Though I make all of my reading public online, my friends and family largely ignore it, and I’m grateful for that. Thus, I do frequently get asked what I’m reading by people I know personally. When people have posed this question recently, I’ve had to awkwardly respond that, during this very unsettling time in the world, I’ve chosen to pick up a grief memoir.
Still: A Memoir of Love, Loss, and Motherhood was written by a mother whose son’s heart stopped beating the day before his due date. Then, on his exact due date, a day they eagerly anticipated they would be ushering a new addition into the world, Hansen delivered a stillborn baby.
Shortly thereafter on Emma’s blog, on which she had shared many details of their preparations for arrival of their son, named Reid ahead of time, she had to break to the news to her readership. She titled the post Born Still, but Still Born and it quickly went viral. A large number of women used the comments section to express condolences, but also to share their own experiences with stillbirth, a far more common occurrence than people may realize.
Hansen uses this book to tell her story, explain her grief process, and to honor Reid’s memory. In the aftermath, she chooses to study to become both a yoga instructor and a doula. She initiates the project #ninemonthswithreid, taking photos for Instagram over the nine months after his passing at significant locations where the expectant parents (as well as their friends and family) shared memories during Hansen’s pregnancy. As best as she can, she finds ways to cope. To forget, but also, more critically, to remember.
I doubt it would surprise anyone to acknowledge how heartbreaking this book is. The actual event happens early in the book and it’s beyond difficult to see this family go through something so unimaginable. A perfectly healthy pregnancy, a deeply wanted child. It seems like something so profoundly unfair that the universe shouldn’t allow it.
Reading a book like this during such a dark moment for our world is an odd choice, I admit. I got the review copy before the virus even took hold of patient zero and no one would have blamed me (or, frankly, noticed) if I silently gave it a pass. But not for one moment have I regretted sharing this experience with Hansen.
As I was browsing Twitter the other day (a horrible pastime, I don’t recommend it), I found an article entitled That Discomfort You’re Feeling Is Grief. In it, the author suggests precisely what the title says: we’re all mourning right now. People are dying. Livelihoods have been lost. The economy is in free fall. People are going hungry. Small businesses have shuttered, some never to reopen. Families are separated. Everything exciting or promising has been cancelled. And we’re all deeply, deeply afraid while we look at the window and wonder if the world is ever going to be the same.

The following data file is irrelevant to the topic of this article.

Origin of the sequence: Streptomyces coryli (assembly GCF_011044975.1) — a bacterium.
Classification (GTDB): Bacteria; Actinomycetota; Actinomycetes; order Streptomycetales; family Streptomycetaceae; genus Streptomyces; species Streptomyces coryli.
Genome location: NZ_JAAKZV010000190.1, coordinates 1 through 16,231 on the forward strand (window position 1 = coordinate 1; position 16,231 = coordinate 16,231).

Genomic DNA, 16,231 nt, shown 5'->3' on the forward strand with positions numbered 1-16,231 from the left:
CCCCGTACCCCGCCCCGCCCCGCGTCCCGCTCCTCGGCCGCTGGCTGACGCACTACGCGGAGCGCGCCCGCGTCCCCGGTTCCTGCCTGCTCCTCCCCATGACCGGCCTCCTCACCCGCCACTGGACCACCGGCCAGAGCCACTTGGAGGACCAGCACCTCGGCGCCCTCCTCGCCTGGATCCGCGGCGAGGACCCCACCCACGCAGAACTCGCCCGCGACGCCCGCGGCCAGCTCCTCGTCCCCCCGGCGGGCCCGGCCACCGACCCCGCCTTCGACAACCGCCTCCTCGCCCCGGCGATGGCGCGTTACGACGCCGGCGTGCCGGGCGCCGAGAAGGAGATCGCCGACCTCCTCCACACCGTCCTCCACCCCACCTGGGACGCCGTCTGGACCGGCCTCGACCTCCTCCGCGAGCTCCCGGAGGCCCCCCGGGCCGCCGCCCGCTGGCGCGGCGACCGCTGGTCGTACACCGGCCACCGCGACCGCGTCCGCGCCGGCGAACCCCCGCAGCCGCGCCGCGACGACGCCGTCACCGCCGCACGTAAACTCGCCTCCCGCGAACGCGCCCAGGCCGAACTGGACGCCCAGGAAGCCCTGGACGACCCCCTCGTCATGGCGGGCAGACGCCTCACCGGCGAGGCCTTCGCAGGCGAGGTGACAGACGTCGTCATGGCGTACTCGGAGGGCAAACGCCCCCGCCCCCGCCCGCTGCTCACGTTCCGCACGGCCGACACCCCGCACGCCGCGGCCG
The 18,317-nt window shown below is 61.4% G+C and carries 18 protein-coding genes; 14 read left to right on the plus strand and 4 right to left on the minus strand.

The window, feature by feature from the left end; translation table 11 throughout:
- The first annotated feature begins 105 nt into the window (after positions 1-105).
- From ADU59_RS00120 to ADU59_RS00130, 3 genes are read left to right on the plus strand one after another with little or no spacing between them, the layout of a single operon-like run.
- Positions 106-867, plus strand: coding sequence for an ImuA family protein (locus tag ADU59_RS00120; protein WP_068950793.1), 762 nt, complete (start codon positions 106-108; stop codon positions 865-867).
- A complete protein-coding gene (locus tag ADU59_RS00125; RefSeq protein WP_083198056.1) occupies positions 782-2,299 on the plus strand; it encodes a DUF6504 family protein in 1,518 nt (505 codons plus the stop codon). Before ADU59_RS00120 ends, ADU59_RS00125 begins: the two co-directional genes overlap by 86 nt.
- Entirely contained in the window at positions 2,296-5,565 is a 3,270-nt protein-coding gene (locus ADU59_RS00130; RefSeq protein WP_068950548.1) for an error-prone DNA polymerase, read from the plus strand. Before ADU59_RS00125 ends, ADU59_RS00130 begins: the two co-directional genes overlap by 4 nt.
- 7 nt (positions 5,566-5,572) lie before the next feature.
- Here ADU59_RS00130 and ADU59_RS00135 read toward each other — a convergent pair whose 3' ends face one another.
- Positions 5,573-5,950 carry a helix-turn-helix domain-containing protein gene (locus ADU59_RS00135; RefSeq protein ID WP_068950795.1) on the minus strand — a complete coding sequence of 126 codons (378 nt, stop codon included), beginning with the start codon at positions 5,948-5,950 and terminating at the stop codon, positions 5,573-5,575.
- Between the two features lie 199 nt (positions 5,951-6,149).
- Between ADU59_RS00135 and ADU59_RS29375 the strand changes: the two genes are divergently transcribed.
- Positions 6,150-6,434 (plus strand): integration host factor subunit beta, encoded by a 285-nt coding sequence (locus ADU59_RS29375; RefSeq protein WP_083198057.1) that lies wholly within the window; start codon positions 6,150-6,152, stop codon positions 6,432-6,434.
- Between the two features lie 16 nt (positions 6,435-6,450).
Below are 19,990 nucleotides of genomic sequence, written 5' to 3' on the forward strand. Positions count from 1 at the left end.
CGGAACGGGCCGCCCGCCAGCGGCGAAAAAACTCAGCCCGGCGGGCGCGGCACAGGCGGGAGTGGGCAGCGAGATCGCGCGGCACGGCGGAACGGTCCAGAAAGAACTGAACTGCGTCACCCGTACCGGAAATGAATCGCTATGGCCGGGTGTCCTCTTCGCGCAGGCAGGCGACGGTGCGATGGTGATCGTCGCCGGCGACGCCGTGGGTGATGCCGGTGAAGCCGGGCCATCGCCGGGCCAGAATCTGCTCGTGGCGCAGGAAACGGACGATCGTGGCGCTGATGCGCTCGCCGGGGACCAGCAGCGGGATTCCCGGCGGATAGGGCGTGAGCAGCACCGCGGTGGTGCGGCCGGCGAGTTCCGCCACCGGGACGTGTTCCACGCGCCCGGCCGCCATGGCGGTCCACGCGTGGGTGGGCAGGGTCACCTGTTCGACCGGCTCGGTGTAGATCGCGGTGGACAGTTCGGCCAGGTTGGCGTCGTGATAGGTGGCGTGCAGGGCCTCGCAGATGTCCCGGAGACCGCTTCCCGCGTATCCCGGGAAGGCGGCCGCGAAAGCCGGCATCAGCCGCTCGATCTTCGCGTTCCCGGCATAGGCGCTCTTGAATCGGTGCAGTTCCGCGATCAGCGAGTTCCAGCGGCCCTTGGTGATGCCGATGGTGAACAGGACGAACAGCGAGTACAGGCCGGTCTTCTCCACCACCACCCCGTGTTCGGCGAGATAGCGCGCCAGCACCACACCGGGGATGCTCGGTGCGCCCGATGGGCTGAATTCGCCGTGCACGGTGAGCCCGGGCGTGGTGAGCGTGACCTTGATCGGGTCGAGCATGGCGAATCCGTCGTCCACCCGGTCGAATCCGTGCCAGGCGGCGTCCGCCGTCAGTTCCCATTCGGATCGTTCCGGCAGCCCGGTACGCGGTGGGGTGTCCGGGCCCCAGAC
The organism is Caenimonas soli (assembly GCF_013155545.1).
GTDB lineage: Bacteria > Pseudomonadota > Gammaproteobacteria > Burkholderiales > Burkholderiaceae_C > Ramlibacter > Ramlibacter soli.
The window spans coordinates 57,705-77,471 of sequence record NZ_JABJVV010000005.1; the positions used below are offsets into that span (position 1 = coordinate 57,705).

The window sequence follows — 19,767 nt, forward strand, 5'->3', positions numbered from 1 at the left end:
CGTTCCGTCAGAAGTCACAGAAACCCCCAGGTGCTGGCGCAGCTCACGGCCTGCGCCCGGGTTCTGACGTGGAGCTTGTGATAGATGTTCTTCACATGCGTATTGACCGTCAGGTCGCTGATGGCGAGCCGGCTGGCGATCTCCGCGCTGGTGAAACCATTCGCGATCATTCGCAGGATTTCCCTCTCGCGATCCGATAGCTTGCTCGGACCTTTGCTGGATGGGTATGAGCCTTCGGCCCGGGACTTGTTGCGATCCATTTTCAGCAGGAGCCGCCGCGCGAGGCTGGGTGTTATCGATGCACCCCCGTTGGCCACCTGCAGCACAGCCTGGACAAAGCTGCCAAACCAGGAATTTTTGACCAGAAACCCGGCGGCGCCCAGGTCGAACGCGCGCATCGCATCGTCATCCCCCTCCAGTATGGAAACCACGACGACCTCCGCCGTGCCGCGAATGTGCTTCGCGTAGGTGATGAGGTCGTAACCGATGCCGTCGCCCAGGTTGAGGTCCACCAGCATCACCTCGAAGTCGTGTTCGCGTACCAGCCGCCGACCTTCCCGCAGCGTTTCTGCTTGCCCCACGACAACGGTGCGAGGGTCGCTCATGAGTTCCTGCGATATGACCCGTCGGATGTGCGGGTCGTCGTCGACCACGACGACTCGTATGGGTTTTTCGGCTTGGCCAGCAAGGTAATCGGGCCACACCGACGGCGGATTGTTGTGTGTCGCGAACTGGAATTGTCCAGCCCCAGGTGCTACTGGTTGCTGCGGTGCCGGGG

Toward the end of her book, Hansen notes, correctly, that dealing with grief isn’t something most of us (in the West, at least) are taught how to do:
Within my North American, largely non-religious culture, there’s so much discomfort around dealing with grief, and the death that brought it. I don’t understand why there is so little to assist us to feel it, carry it, and heal through it, and so much to help us ignore it. Movies that glamorize pain and substances to help numb it, rules put in place to eradicate the possibility of grief talk from our communities, no mention of death or loss in school systems. I don’t know why there is a lack of education about how to have a comforting conversation or give physical and emotional support when someone has suffered a loss.
And so, even after losing one of the most important people in my life two years ago, I stand frozen in the face of grief once again, unsure how to cope. I am, of course, worried for my life and the lives of the people I love, but I am heartbroken for all of us. I am furious that we lack the structures to protect people right now. I broke down in uncontrollable tears seeing news coverage of the lines at food bank in my city, my beautiful city of Pittsburgh, being inundated with people and stretching for miles.
I feel as though, most of all, we’re all grieving the before. You’ll hear many people say, “I can’t wait for things to get back to normal.” There are signs all over my city saying, “we’ll get through this, Pittsburgh!” Indeed, the lucky of us will, but we’ll be facing a much different world on the other side.
There is something comforting in sharing an emotional experience with another. Though I often feel like part robot, I am not immune to many normal human impulses. Reading Still in this moment of grief, allowing myself to feel the surge of emotions this time is stirring, felt like companionship. It felt like sharing a deep connection through loss. Not the same kind of loss on both sides, but loss nonetheless.